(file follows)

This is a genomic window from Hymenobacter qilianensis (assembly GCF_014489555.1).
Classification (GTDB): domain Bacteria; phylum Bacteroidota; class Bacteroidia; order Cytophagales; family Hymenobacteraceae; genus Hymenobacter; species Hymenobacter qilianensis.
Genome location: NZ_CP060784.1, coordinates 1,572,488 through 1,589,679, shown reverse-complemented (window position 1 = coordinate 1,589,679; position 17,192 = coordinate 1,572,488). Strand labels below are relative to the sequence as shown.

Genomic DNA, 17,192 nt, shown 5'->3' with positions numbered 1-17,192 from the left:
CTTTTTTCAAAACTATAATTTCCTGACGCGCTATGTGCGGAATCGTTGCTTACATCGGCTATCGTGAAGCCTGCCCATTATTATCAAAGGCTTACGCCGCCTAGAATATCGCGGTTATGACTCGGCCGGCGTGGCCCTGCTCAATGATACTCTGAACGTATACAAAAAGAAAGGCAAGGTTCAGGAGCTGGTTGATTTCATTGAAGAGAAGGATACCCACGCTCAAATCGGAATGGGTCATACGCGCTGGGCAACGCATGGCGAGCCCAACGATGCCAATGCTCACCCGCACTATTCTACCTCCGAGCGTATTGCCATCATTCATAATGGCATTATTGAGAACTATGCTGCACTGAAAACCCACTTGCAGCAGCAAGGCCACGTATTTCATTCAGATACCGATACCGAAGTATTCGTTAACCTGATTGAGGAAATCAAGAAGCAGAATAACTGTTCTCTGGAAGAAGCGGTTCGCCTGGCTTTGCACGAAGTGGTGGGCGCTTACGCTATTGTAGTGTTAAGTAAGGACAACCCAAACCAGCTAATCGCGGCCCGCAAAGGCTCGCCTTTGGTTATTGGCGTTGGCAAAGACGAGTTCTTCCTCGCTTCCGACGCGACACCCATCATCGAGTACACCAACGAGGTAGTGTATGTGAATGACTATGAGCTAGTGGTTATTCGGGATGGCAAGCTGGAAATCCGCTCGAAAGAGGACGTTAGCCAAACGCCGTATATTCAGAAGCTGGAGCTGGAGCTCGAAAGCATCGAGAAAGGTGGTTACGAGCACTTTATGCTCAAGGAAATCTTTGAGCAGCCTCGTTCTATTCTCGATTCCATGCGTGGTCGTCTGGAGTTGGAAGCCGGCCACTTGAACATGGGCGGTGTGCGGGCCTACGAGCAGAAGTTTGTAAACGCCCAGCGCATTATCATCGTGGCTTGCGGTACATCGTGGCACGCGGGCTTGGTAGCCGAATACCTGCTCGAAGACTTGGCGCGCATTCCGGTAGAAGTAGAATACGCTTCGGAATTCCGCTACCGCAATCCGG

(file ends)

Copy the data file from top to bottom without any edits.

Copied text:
This is a genomic window from Hymenobacter qilianensis (assembly GCF_014489555.1).
Classification (GTDB): domain Bacteria; phylum Bacteroidota; class Bacteroidia; order Cytophagales; family Hymenobacteraceae; genus Hymenobacter; species Hymenobacter qilianensis.
Genome location: NZ_CP060784.1, coordinates 1,572,488 through 1,589,679, shown reverse-complemented (window position 1 = coordinate 1,589,679; position 17,192 = coordinate 1,572,488). Strand labels below are relative to the sequence as shown.

Genomic DNA, 17,192 nt, shown 5'->3' with positions numbered 1-17,192 from the left:
CTTTTTTCAAAACTATAATTTCCTGACGCGCTATGTGCGGAATCGTTGCTTACATCGGCTATCGTGAAGCCTGCCCATTATTATCAAAGGCTTACGCCGCCTAGAATATCGCGGTTATGACTCGGCCGGCGTGGCCCTGCTCAATGATACTCTGAACGTATACAAAAAGAAAGGCAAGGTTCAGGAGCTGGTTGATTTCATTGAAGAGAAGGATACCCACGCTCAAATCGGAATGGGTCATACGCGCTGGGCAACGCATGGCGAGCCCAACGATGCCAATGCTCACCCGCACTATTCTACCTCCGAGCGTATTGCCATCATTCATAATGGCATTATTGAGAACTATGCTGCACTGAAAACCCACTTGCAGCAGCAAGGCCACGTATTTCATTCAGATACCGATACCGAAGTATTCGTTAACCTGATTGAGGAAATCAAGAAGCAGAATAACTGTTCTCTGGAAGAAGCGGTTCGCCTGGCTTTGCACGAAGTGGTGGGCGCTTACGCTATTGTAGTGTTAAGTAAGGACAACCCAAACCAGCTAATCGCGGCCCGCAAAGGCTCGCCTTTGGTTATTGGCGTTGGCAAAGACGAGTTCTTCCTCGCTTCCGACGCGACACCCATCATCGAGTACACCAACGAGGTAGTGTATGTGAATGACTATGAGCTAGTGGTTATTCGGGATGGCAAGCTGGAAATCCGCTCGAAAGAGGACGTTAGCCAAACGCCGTATATTCAGAAGCTGGAGCTGGAGCTCGAAAGCATCGAGAAAGGTGGTTACGAGCACTTTATGCTCAAGGAAATCTTTGAGCAGCCTCGTTCTATTCTCGATTCCATGCGTGGTCGTCTGGAGTTGGAAGCCGGCCACTTGAACATGGGCGGTGTGCGGGCCTACGAGCAGAAGTTTGTAAACGCCCAGCGCATTATCATCGTGGCTTGCGGTACATCGTGGCACGCGGGCTTGGTAGCCGAATACCTGCTCGAAGACTTGGCGCGCATTCCGGTAGAAGTAGAATACGCTTCGGAATTCCGCTACCGCAATCCGG